Signs outside a government building housing the Ministry for Foreign Affairs. The prime minister’s office has indicated it will look into the waiting-period compensations discussed in a recent story by MOT, the team of investigative journalists at YLE. (Heikki Saukkomaa – Lehtikuva)


THE OFFICE of the prime minister will request reports from political aides concerning the waiting-period compensations identified by MOT, the investigative journalism team at YLE.

MOT on 24 April reported that three special aides and two state secretaries have received compensation for a waiting period on grounds that they planned to set up their own company after leaving the central administration, but they never followed through with the plan.

The waiting periods are imposed to delay the transition of employees from central administration to the private sector to make the confidential information they possess less current. The duration of the period is determined on based on an assessment of the information the employee had access to in the central administration.

“We’re asking the people mentioned in the programme to present a report on what positions they possibly took up or what activities they started during the six-month reporting period that applies to the waiting period agreements,” Timo Lankinen, a state secretary at the office of the prime minister, wrote in an e-mail to YLE on Friday.

Lankinen reminded earlier that not setting up a company does not constitute a contract violation but that former aides must always report to the administration if they take up a new job during the reporting period.

A contract violation could result in a fine that is up to two times as high as the waiting-period compensation, which ranged from 20,000–50,000 euros in the five cases highlighted by MOT.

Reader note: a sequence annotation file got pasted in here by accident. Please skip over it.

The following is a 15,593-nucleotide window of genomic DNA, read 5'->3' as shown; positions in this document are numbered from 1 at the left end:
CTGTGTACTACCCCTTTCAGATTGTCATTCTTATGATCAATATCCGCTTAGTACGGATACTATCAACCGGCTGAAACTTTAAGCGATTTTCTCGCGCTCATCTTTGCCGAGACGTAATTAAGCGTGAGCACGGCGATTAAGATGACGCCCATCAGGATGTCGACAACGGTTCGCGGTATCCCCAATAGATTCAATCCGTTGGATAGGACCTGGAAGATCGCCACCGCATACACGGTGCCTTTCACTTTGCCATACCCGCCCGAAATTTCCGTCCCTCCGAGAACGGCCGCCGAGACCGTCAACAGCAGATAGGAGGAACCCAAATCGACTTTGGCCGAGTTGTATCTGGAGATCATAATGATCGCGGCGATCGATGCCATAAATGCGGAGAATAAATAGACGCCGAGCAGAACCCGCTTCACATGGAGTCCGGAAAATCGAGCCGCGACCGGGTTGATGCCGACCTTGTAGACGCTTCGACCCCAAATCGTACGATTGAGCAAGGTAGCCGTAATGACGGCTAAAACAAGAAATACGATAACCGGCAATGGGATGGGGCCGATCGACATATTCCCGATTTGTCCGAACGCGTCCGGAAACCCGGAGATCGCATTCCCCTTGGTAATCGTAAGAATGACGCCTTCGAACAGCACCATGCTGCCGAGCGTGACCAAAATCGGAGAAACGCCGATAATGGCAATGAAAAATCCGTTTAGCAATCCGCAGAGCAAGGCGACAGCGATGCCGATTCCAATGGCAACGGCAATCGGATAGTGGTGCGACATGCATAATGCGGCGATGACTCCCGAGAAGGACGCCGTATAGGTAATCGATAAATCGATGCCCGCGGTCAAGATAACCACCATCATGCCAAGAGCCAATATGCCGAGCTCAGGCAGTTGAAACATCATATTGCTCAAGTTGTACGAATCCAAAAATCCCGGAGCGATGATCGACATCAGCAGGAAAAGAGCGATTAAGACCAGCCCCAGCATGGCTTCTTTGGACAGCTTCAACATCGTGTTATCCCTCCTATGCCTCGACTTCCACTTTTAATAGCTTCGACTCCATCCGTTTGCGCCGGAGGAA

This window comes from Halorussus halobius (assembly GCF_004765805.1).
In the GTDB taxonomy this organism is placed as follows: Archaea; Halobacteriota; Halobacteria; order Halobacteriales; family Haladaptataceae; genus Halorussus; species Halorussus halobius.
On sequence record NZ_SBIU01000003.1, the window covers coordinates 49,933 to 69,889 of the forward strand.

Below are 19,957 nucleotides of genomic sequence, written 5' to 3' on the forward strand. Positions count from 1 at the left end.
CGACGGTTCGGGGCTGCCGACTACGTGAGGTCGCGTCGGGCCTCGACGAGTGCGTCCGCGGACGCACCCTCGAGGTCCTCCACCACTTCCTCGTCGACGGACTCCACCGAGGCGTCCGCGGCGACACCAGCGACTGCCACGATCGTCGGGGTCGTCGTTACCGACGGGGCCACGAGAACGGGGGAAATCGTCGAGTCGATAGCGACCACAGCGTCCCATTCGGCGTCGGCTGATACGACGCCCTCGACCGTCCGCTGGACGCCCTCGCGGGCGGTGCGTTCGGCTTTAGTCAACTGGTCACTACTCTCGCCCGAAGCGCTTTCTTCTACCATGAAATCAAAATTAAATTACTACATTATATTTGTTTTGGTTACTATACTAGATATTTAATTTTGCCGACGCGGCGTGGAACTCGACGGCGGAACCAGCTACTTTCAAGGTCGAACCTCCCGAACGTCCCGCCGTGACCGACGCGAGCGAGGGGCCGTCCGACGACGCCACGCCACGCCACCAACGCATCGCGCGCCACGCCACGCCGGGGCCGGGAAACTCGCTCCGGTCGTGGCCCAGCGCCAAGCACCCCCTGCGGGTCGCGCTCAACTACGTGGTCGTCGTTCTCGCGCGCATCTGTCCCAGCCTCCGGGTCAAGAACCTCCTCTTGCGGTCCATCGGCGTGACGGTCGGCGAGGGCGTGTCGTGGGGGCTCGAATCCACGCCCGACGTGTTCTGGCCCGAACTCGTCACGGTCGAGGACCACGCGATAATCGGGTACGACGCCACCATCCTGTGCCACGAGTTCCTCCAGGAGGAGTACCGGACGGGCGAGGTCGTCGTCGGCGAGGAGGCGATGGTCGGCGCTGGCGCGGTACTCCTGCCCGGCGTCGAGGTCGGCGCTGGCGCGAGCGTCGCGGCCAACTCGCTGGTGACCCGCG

Kimmo Nuotio, a professor of criminal law at the University of Helsinki, stated to the public broadcasting company that claiming the compensation on grounds that ultimately were unrealised does not appear to constitute fraud.

“The setting is quite different from what’s usually meant by fraud. They tend to relate to contractual relationships between individuals. For something to constitute fraud, you’d have to show that someone has received unjustified economic benefit through deception,” he analysed on Friday.

Nor do the cases appear to constitute violations of official duty as the aides were no longer in a public-service relationship at the time of their possible violation, added Olli Mäenpää, a professor emeritus of administrative law at the University of Helsinki.

The state, he added, has an obligation to monitor compliance with the contract with the help of sanctions clauses and, as a last resort, an appeal with an administrative court. “If the party doesn’t voluntarily repay the money, the state would have no choice but to demand repayment in an administrative court,” said Mäenpää.

Interpreting the four-year-old law on waiting periods is not straightforward, however.

Pekka Viljanen, a professor emeritus of criminal and administrative law at the University of Turku, on Friday stated to Iltalehti that the government should examine the cases not only through the lens of contract law, but also criminal law.

“No contractual fine would override fraud, meaning the same case could be connected to both a contractual fine and criminal liability for fraud if necessary,” he said. “I think it’s inexplicable lenient to rely solely on trust in this kind of a situation, where there’s an evident possibility of wrongdoing.”

Aleksi Teivainen – HT